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Feed your dog a healthy diet
Proper nutrition is vital to keeping your pet healthy. Obesity can greatly impact your dog’s joint health. And you can greatly reduce the stress on a dog’s hips with regular exercise and maintaining a healthy weight. Pick a well-balanced dog food that is recommended for your dog’s breed and weight. Avoid over feeding, table scraps and other fatty foods.
Exercise is essential to keeping your dog healthy. Dog’s genetically predisposed to hip dysplasia or arthritis should stay active.
Be aware that your dog getting too much exercise can be just as dangerous as too little. Low impact exercises, such as swimming are an excellent way to promote healthy, strong hips. Avoid exercises or games that include jerky movements or jumping and restrict high impact exercising, especially on hard surfaces like pavement that put additional stress on the body.
How to Prevent Hip Dysplasia in Dogs
You can prevent hip dysplasia in dogs by ensuring the skeletal system grows properly, choosing a breeder who caters to good hip health of the dogs they have, giving diet appropriate for the dog, avoiding exercising young and at-risk dogs, providing essential nutrient supplements, avoiding neutering at-risk puppies, and testing early for hip dysplasia.
Hip dysplasia is a disease whereby the hip joint develops a malformation that makes it difficult and painful to move about.
Normally, the hip joint’s ball and socket should fit like a glove. However, with canine hip dysplasia, the ball and the socket grow at unequal rates – in most cases, the socket grows slower.
As a result of the unequal growth rates, the ball may become too big to fit in a socket that’s not deep enough, and vice versa – the socket becomes deep but the ball is small.
Either way, the hip joint is loose.
Due to the loose hip joint, the leg tends to move about in that part, resulting in wear and tear and is painful for dogs. By the way, this wear and tear also cause degenerative joint diseases such as osteoarthritis.
Now, the body may attempt to repair some of this unevenness by forming a hard bony material within the joint to ‘fix’ the unevenness, but that material does not actually fix the deformity and might actually cause more unevenness.
Symptoms of hip dysplasia include the following:
Hip dysplasia is caused by any number of factors. The biggest factor is genetics. A dog carrying the gene may pass it on to his/her little one, making that puppy more at risk of developing hip dysplasia within 1-2 years of life.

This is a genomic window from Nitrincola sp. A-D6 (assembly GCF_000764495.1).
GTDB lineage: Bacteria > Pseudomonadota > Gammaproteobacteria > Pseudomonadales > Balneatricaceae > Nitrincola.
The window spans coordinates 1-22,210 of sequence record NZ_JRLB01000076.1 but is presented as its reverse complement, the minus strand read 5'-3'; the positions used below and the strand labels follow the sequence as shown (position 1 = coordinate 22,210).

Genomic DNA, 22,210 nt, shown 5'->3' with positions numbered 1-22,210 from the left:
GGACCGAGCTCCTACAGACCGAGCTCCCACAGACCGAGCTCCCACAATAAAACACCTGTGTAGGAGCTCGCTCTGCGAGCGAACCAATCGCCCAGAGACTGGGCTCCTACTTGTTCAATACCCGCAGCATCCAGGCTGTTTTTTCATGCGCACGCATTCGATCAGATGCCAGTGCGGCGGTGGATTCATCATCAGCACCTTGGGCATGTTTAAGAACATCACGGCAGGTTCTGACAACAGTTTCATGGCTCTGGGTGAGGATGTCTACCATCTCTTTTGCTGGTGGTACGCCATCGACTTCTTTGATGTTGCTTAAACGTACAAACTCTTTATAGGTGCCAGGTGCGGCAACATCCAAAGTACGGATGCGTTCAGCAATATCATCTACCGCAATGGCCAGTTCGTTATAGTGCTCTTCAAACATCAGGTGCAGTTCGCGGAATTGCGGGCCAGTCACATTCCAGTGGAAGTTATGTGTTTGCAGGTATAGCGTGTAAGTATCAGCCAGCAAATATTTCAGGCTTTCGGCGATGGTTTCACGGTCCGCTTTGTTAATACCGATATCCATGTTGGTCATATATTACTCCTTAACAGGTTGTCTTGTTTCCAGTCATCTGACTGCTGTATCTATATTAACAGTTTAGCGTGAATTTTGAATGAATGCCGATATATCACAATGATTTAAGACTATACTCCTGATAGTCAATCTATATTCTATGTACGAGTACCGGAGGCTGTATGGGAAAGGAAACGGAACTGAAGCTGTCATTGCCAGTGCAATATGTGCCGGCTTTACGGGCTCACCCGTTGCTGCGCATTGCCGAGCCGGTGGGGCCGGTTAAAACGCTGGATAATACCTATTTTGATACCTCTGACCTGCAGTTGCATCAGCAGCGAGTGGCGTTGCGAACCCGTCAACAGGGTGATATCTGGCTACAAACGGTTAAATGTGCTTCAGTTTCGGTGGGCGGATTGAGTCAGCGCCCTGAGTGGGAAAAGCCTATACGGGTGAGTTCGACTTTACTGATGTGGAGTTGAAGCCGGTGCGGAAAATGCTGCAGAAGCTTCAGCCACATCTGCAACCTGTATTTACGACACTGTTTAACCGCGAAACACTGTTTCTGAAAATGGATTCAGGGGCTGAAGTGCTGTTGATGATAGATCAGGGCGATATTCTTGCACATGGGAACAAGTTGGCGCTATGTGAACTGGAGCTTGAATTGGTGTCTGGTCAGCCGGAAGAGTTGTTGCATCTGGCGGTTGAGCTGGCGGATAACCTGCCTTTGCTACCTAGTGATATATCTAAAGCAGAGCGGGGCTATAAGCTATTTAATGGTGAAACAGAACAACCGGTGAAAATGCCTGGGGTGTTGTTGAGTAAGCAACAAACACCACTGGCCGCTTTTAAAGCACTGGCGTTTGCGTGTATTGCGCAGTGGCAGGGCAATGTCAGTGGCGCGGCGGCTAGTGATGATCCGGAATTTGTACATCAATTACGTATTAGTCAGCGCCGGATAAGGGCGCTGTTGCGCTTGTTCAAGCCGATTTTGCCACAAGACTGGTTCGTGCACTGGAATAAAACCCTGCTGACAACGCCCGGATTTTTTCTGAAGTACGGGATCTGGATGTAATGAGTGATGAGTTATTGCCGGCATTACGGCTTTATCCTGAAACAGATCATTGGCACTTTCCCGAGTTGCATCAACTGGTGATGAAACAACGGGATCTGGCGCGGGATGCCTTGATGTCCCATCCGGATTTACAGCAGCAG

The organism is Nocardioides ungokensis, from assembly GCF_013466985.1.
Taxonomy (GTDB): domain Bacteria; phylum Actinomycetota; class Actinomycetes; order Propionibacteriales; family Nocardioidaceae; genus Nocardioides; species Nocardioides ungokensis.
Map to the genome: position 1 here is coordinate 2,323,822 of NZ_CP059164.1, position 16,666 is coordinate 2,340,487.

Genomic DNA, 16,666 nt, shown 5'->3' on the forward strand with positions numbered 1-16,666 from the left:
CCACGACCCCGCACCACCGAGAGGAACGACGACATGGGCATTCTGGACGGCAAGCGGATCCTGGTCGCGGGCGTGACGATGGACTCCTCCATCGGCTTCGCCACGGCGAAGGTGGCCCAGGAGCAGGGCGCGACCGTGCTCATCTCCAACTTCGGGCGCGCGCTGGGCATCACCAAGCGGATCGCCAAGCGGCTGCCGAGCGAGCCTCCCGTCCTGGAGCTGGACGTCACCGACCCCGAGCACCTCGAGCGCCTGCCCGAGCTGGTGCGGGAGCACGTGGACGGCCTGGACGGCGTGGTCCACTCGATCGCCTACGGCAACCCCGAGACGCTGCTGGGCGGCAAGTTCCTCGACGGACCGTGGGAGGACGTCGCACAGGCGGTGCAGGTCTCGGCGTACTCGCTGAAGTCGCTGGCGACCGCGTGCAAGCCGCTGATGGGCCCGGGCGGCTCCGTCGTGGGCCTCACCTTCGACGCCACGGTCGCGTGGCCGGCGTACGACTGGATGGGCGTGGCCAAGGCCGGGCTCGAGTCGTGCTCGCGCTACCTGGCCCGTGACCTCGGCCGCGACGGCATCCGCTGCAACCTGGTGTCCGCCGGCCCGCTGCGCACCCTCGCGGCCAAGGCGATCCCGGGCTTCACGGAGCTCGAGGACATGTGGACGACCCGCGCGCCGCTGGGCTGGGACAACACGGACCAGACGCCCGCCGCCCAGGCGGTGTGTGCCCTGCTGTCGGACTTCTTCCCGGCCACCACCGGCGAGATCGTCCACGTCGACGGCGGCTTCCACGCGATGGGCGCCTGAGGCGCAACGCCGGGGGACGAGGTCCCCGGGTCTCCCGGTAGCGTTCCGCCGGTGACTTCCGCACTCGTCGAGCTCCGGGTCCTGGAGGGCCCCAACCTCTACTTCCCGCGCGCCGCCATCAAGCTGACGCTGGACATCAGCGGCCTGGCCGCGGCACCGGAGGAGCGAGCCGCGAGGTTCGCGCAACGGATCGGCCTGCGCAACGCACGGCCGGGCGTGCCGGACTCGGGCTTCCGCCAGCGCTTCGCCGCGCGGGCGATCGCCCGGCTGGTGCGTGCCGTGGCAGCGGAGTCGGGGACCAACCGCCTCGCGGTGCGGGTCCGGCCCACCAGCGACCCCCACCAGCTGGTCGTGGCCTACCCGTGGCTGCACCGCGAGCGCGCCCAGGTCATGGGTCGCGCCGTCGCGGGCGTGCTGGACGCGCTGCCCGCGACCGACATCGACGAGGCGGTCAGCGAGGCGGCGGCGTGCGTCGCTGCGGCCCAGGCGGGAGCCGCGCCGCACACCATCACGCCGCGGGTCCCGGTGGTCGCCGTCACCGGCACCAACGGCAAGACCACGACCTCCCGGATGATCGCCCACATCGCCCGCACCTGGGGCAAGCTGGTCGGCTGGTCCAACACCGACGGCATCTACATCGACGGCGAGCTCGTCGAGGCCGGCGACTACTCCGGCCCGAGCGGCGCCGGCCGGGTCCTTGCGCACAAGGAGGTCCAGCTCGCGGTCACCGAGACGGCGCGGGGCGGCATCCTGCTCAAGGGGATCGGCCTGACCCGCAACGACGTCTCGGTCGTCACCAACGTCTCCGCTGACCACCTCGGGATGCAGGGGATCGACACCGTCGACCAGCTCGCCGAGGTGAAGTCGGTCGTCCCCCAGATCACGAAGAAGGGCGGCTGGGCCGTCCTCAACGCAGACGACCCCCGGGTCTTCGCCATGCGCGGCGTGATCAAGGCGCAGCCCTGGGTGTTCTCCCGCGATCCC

Larger-sized breeds of dogs also tend to develop hip dysplasia more often than smaller-sized ones. FelizPets.com has a full list of these breeds and they include Saint Bernards, Labrador Retrievers, German Shepherds, Great Danes, Rottweilers, American Staffordshire terriers, bulldogs, and mastiffs.
Some diets may lead to obesity which is itself a contributing factor towards hip dysplasia.
Too much weight puts pressure on the hip joint and will likely result in more friction for the ball of the femur. This tends to worsen the condition of the hip joint.
This also includes lifestyle patterns. Excessive movements may trigger or worsen hip dysplasia. For example, if the puppy is living in a place where it is forced to be moving about too much or scaling up a flight of stairs. Activities like Frisbee and agility, should be avoided in dog’s with bad hips. Jumping and other high impact exercise is not recommended for dogs with hip dysplasia.
Regular exercise is incredibly important and plays a critical part in the treatment regimen applied for canine hip dysplasia. All exercise should be structured and carefully planned out by a licensed vet – not over-exercised without that expert guidance. Work with your pet professional to determine the right way to exercise your dog and keep their hips healthy.
Professional guidance ensures that physical therapy is targeted to solve or ease the problem rather than expand the deformity.
An injury to the ligaments, muscles, and tendons of the hip joint may cause misalignment and degeneration of the joint’s ball and socket. This is because those injuries damage the support structures of the hip joint.
Thankfully, this cause is the most preventable. With several cautionary measures that avoid injury to the dog, you can significantly reduce the chances of your furry pal developing CHD.
This prevention involves avoiding activities and environments where the dog may suffer injuries.
First off, it’s important to keep in mind that certain cases of hip dysplasia are not preventable. Nonetheless, several measures can be used to keep hip dysplasia at bay, especially for the at-risk dog breeds:
Hip Problems in Dogs. Release This Muscle
I grew up with two dogs of very different breeds and saw both through to old age. Today, I live with Dewey, a black lab, pit bull pushing nine years. Even as a middle-aged guy, Dewey is remarkably high-energy and playful, but the signs of aging are apparent nonetheless.
I want to prolong the best years of Dewey’s life, as most dog parents want to do for their dogs. One of the biggest challenges a dog faces in old age is joint stiffness and loss of mobility, something I witnessed with my childhood dogs in their later years. Combining the wisdom gained raising my childhood dogs, the expertise of veterinary professionals, and the modern conventions and resources available to me today, here are the ways I keep my dog’s joints healthy and young.